This is the essay I did as a nonfiction piece not a creative nonfiction piece.
Human trafficking is the third largest international crime industry, and though it affects nearly every community across our nation, it is commonplace here in the US and in Indian Country. According to Lisa Brunner, Executive Director and CEO Sacred Spirits First Nations Coalition, who testified in front of Congress, “Native women experience violent victimization at a higher rate than any other US population. More than 1 in 3 Native American and Alaska Native women will be raped in their lifetime; more than 6 in 10 will be physically assaulted. Native women are murdered at more than ten times the national average” (Brunner 2016). According to a new report published in May 2016 from the National Institute of Justice, “Among American Indian and Alaska Native women, 56.1 percent have experienced sexual violence in their lifetime and 14.4 percent have experienced it in the past year. Among American Indian and Alaska Native victims, 96 percent of women and 89 percent of men have experienced sexual violence by an interracial perpetrator” (Research Report p 11).
Prior to colonial contact, violence against Native women was very rare. In fact, women were acknowledged to be sacred and revered members of their communities. However, the long-term impacts of government actions which caused widespread poverty, low educational attainment, high rates of community and interpersonal violence, high rates of alcohol-related deaths and suicide, poor physical health, and corroded family and community relations. The U.S. government outlawed gatherings for ceremonies and it wasn’t until 1978 that American Indians were allowed to fully practice their traditional religions. All of which the U.S. government has never acknowledged, never apologized for, or attempted to compensate for its treatment of American Indians.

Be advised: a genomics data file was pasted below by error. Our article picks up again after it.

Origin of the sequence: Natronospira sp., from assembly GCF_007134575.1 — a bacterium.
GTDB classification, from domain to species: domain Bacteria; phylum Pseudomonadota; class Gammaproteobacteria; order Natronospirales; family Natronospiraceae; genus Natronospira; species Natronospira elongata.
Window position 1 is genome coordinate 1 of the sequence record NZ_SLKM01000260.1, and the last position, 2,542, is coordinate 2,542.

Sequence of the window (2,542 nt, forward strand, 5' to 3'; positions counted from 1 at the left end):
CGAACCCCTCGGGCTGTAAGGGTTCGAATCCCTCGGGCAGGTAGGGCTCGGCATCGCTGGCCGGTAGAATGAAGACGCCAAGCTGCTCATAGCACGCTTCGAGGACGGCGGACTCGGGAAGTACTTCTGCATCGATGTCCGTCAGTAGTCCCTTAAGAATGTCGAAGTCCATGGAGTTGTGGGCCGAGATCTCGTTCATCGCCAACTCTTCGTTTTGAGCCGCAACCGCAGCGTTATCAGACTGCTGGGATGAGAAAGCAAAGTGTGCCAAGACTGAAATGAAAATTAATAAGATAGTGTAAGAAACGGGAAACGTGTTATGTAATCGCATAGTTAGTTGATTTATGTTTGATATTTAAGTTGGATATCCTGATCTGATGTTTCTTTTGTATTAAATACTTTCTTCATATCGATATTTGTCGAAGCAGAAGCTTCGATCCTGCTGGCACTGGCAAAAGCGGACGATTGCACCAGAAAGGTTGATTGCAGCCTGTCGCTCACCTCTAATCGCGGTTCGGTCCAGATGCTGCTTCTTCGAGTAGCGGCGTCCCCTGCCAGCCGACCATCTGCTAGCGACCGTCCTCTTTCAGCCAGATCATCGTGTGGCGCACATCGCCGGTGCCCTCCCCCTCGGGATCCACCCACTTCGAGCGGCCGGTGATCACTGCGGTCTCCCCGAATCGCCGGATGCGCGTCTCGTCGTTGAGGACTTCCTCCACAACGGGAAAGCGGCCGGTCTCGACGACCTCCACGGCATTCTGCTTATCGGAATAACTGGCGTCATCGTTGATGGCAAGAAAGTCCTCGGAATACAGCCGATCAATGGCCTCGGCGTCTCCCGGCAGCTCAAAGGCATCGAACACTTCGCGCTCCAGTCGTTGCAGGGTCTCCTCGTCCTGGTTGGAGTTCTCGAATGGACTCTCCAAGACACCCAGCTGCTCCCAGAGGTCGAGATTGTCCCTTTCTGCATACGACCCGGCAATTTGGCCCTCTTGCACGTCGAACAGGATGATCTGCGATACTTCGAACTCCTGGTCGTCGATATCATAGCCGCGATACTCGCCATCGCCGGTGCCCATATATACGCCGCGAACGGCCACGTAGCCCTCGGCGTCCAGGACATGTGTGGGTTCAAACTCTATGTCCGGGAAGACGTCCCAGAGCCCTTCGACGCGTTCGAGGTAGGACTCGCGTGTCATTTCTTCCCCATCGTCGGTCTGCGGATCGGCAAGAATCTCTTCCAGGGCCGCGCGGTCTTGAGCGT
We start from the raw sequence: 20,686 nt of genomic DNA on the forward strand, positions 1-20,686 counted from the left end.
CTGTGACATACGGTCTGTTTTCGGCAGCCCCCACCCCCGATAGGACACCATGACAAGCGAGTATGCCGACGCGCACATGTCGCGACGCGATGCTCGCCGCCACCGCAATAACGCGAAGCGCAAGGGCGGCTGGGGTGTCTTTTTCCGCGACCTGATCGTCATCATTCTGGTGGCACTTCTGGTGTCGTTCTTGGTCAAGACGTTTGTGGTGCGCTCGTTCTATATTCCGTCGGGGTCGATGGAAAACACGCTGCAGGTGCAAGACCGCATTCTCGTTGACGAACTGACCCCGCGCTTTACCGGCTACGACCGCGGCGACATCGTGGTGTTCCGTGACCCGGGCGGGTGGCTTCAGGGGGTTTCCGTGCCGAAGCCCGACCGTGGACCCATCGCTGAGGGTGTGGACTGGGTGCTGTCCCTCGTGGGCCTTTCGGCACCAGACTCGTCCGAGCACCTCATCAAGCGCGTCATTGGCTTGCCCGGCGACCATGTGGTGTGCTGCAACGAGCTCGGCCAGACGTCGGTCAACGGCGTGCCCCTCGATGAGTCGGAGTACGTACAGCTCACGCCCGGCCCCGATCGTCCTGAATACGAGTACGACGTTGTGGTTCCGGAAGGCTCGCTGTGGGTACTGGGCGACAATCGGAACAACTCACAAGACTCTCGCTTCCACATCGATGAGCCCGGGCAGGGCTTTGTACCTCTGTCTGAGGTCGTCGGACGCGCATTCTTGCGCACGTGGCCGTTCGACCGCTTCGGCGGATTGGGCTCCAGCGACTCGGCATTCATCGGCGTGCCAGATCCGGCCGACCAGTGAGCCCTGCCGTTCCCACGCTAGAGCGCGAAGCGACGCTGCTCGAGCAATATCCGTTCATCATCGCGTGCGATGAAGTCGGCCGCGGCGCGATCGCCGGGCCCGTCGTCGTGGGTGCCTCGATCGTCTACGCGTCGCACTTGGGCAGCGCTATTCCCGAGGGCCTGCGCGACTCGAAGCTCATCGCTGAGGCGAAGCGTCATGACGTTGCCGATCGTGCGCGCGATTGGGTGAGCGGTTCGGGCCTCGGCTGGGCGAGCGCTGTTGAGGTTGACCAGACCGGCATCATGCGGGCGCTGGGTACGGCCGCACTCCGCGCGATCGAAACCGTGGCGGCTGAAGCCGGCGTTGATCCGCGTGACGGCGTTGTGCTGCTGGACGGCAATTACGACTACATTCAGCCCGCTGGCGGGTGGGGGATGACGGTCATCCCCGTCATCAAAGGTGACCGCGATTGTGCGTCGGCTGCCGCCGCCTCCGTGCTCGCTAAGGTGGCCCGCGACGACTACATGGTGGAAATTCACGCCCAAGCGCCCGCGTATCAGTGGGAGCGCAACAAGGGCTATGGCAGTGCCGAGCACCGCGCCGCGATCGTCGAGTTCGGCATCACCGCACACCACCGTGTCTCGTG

From the mid-1500s when the Spanish explorer Hernando de Soto wrote in his journal how he and his men had captured Appalachee women in Florida “for their foul use and lewdness” (Galley 2002). The fact that Native women would have sex with colonist that were connected to trade made them out to be tainted and mercenary (Fischer 2002). Because of these beliefs, Native women were raped and harassed by English surveying teams and the framework was set to justify the sexual exploitation of American Indian women who colonist believed to be sexually loose, mercenary and immoral having no regard for the norms of decent society. The U.S. Army, as immigrants moved westward, not only killed American Indian men in battle, but also slaughtered entire encampments of women, elders and children. Referred to as “breeders”, American Indian women were raped, murdered, and sexually mutilated.
The atrocities continued throughout the generations. In the 1850s, the U.S. government established and relocated American Indians to reservations for assimilation. In 1879, the Bureau of Indian Affairs opened Carlisle Industrial School in Pennsylvania, which became the model for government-funded, Christian-oriented Indian boarding schools. In its 39 years of operation, approximately 12,000 American Indian children attended (Anderson 2000). According to the Dawes Allotment Acct in 1887, each reservations was broken up into 160 acre parcels which was allotted to individual heads of family, and it allowed the government to sell any unallotted land which resulted in 17 million acres of Indian land sold to companies or white men. From 1950 to the 1970s, the U.S. government performed involuntary sterilization of Native women, approved of tribal termination and urban relocation efforts, and enforced large scale efforts into adopting Native children into white families.